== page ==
First Minister delivers speech at Georgetown University on Scotland’s future.
First Minister Nicola Sturgeon will today (Monday) outline her position on Brexit and Scotland’s future as she addresses an audience at Georgetown University in Washington DC at the start of her visit to the United States and Canada.
Speaking at the start of Women World Leaders Week at Georgetown’s Institute for Women, Peace and Security, the First Minister is expected to say:
“In 2016 the UK voted to leave the European Union by a margin of 52% to 48%. But the vote in Scotland was very different – we opted to remain by 62% to 38%. So as things stand, on 29 March - in just 53 days’ time - Scotland will be taken out of the European Union against our democratic will.
“We are often told in Scotland that the United Kingdom is a partnership of equals. Yet two parts of the UK – Scotland and Northern Ireland – voted to remain in the EU. The two others – Wales and England – voted to leave.
“The vote in Scotland has been ignored. And over the two and a half years since the vote took place, our interests have been sidelined. It is impossible to reconcile any of that process with the idea of the UK as an equal partnership.
“The negotiations and discussions that have taken place since the referendum have been tortuous in the extreme – largely as a result of red lines put forward by the Prime Minister.
“Those red lines meant the UK Government quickly ruled out the closest forms of partnership with the EU. These would have involved continued membership of the single market and the customs union.
“The European Single Market is one of the great modern success stories. It allows independent nations to take advantage of a market of 500 million people – that’s eight times the size of the UK alone.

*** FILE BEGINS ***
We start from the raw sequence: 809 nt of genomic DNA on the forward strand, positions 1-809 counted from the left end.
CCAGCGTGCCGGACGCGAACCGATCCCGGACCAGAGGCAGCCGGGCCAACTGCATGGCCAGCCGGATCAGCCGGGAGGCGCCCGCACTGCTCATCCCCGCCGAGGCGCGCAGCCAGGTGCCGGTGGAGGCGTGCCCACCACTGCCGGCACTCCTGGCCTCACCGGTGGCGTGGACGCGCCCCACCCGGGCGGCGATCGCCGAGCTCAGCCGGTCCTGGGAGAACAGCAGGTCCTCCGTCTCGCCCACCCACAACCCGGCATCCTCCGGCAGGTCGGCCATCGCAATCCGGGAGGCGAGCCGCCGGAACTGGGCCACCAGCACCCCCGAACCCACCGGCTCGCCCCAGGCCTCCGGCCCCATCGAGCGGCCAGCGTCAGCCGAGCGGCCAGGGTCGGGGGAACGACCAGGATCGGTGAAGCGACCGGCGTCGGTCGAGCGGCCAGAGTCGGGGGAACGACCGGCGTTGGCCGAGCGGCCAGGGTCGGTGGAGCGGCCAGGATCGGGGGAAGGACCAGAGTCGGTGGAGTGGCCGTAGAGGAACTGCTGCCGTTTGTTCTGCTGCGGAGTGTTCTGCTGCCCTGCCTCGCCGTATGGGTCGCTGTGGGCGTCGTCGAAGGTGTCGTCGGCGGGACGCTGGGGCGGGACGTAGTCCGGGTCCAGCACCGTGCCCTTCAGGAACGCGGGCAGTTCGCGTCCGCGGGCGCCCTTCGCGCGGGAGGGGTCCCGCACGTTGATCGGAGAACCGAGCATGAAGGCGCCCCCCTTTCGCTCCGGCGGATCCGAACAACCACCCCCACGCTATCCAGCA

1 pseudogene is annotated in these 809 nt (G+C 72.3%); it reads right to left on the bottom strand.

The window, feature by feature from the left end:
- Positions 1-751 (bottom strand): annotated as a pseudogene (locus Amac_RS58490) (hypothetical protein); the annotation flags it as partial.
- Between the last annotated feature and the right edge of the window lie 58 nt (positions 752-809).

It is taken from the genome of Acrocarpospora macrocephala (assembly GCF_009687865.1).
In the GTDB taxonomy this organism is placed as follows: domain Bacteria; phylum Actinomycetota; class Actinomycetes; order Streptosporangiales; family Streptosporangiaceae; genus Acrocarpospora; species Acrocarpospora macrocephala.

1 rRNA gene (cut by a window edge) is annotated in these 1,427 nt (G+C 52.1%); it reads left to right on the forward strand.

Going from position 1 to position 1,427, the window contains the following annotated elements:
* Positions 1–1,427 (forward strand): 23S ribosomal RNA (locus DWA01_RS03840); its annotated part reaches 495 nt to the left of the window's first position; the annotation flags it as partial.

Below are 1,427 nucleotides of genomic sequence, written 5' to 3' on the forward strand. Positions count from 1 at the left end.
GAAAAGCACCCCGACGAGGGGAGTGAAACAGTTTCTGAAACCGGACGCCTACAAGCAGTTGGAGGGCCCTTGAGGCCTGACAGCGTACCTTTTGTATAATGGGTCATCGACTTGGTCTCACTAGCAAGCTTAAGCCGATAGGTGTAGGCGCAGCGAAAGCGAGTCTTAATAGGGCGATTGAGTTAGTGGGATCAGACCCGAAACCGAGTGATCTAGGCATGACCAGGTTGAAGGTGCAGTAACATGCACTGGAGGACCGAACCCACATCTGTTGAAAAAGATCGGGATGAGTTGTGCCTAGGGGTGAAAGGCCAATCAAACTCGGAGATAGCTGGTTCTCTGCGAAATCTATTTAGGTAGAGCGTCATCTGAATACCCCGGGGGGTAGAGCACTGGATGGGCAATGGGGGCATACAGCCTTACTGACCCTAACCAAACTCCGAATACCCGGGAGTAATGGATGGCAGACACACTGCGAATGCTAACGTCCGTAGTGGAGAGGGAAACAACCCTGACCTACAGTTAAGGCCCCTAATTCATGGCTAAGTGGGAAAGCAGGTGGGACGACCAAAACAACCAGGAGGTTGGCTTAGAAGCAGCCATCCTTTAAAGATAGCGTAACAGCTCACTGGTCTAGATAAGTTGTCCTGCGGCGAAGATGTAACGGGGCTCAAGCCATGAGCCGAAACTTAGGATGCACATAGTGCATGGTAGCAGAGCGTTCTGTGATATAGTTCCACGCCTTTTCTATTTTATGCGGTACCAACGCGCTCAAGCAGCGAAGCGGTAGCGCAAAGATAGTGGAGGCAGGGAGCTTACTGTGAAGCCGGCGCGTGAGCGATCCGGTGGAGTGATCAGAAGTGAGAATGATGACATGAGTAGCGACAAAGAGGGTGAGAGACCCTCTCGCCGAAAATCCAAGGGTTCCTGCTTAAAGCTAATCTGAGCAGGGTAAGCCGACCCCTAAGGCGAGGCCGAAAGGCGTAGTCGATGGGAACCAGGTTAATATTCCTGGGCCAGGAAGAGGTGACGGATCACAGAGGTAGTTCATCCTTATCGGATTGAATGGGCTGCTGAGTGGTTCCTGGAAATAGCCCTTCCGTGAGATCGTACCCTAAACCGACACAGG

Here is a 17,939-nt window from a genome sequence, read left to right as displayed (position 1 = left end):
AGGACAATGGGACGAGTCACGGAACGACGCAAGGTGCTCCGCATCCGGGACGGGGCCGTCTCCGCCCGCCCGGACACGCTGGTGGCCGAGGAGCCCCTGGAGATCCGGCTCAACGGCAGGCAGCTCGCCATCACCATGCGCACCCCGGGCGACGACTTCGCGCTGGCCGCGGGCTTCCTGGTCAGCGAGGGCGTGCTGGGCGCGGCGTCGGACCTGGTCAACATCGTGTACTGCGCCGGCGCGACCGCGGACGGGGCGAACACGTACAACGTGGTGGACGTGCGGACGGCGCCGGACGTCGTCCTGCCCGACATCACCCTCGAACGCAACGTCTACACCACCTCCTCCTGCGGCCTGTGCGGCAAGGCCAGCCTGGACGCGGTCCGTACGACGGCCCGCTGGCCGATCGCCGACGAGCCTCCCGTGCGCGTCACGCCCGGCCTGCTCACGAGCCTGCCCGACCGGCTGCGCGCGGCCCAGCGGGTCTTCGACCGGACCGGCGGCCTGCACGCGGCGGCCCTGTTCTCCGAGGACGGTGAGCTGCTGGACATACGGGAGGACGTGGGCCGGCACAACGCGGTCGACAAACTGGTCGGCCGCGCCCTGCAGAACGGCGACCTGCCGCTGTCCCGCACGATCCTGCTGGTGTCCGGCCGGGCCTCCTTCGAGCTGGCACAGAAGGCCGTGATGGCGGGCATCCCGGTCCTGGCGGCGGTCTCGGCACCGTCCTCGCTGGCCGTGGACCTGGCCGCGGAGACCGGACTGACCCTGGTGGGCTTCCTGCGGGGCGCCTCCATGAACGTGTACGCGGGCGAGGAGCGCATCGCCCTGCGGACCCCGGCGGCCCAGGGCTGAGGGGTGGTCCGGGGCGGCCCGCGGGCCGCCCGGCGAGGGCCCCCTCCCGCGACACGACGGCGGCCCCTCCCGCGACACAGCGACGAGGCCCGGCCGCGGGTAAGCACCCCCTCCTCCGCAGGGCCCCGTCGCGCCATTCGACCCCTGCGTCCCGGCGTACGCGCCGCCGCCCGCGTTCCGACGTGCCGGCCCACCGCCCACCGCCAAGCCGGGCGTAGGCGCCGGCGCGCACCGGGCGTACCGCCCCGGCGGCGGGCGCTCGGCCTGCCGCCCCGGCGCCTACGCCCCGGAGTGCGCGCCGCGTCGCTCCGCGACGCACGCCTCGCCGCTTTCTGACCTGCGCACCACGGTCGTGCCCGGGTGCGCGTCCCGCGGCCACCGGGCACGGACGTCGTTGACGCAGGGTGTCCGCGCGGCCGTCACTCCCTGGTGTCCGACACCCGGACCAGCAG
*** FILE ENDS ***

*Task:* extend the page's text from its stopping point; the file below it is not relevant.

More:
“To leave this successful, developing market-place makes no economic sense. It will damage the prospects of future generations.
“And for the UK Government, the greatest prize of leaving the EU appears to be ending free movement of people and curbing migration. Yet for Scotland, that is one of Brexit’s greatest downsides.
“People in Scotland currently have the automatic right to work and study in Europe. In future, we will be denied that; and people from elsewhere in Europe will be denied similar opportunities in Scotland.
“If this happens there is a very real risk that Scotland’s working population will start to fall again, with severe economic and social consequences.
“The UK is not remotely prepared to leave the EU in 53 days’ time. That’s been obvious for a while now. The UK Government should finally recognise that, and it should ask the EU to agree to put back the planned date for Brexit.
“The request for an extension has to be accompanied by an achievable plan. The UK government could reconsider the closest possible forms of partnership with the EU – the ones which the Prime Minister ruled out in 2016 – such as membership of the customs union and single market. Those would at least minimise the harm caused by leaving the EU.
“The second and, in my view, better option is to hold a further referendum on EU membership. At present there seems to be no consensus in the UK Parliament for the option of Single Market and Customs Union membership – or indeed any other option – and therefore the Scottish Government’s view is that this issue should be put back to the people.
“That fundamental point – that no Scottish parliament, of any political composition, would approach Brexit in the way that the UK government has – helps to explain why Brexit is also relevant to the debate on Scottish independence.
“In the independence referendum in 2014, voters in Scotland were repeatedly told that if we became independent, we would have to leave the European Union. Voting to stay in the UK, was portrayed as the way to protect our EU membership.
“That in itself raises the question of whether decisions about Scotland should continue to be taken at Westminster – or whether it would be better if they were taken in Scotland.
“And now the ongoing chaos at Westminster and the way Scotland’s interests have been consistently ignored, makes that question even more relevant.
“So I have said I will outline my thoughts on the timing of a possible independence referendum in the next few weeks – once the terms of Brexit are clearer.
“But, amid the chaos, confusion and uncertainty of Brexit, one thing is clearer than ever. Namely, that Scotland’s vital national interests are not properly served by relying on the Westminster system which treats Scotland as an afterthought, and that those interests can only properly be served by being an independent country.”
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